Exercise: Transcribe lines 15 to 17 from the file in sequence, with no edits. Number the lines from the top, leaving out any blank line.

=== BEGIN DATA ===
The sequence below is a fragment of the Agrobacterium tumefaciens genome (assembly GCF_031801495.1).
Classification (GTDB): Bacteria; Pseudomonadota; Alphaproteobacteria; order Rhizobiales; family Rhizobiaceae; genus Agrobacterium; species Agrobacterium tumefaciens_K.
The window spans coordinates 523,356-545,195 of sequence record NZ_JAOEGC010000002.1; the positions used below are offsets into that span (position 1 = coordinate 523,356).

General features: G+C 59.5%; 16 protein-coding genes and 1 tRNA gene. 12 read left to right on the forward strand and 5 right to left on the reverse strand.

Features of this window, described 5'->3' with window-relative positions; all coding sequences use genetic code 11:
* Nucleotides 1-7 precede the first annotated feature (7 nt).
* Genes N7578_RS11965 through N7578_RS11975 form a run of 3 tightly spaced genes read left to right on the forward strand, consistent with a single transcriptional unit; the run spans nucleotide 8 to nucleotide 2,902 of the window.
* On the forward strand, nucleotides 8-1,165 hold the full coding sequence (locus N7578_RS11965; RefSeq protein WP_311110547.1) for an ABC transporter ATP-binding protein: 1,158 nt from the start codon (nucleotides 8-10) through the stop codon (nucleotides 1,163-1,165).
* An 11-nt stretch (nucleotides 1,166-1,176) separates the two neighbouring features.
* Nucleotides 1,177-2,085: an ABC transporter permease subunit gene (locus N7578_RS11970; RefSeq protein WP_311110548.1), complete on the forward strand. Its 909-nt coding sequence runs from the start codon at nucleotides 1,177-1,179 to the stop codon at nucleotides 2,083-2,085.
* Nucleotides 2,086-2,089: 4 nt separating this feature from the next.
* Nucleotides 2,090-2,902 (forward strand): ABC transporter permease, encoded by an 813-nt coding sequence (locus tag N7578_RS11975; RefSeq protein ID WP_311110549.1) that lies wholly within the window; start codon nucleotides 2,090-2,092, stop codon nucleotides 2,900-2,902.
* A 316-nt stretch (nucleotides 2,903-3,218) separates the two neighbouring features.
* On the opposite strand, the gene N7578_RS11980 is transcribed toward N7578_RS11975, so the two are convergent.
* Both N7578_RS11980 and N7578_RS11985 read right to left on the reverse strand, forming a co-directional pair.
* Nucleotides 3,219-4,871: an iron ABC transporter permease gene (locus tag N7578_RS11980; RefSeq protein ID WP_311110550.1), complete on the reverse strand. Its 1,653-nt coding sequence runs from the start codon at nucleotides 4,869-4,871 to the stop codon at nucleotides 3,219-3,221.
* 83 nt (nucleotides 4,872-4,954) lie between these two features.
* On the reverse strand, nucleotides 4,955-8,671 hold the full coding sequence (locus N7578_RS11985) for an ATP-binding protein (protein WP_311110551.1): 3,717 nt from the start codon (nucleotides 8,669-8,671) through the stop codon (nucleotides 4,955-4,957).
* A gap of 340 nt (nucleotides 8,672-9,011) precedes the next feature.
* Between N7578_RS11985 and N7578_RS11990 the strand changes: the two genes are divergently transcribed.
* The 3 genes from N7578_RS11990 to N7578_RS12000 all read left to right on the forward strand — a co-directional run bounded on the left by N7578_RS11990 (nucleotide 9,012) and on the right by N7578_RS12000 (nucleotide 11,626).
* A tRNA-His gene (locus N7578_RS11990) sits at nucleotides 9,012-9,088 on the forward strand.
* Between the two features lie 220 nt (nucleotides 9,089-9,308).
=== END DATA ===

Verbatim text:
* Both N7578_RS11980 and N7578_RS11985 read right to left on the reverse strand, forming a co-directional pair.
* Nucleotides 3,219-4,871: an iron ABC transporter permease gene (locus tag N7578_RS11980; RefSeq protein ID WP_311110550.1), complete on the reverse strand. Its 1,653-nt coding sequence runs from the start codon at nucleotides 4,869-4,871 to the stop codon at nucleotides 3,219-3,221.
* 83 nt (nucleotides 4,872-4,954) lie between these two features.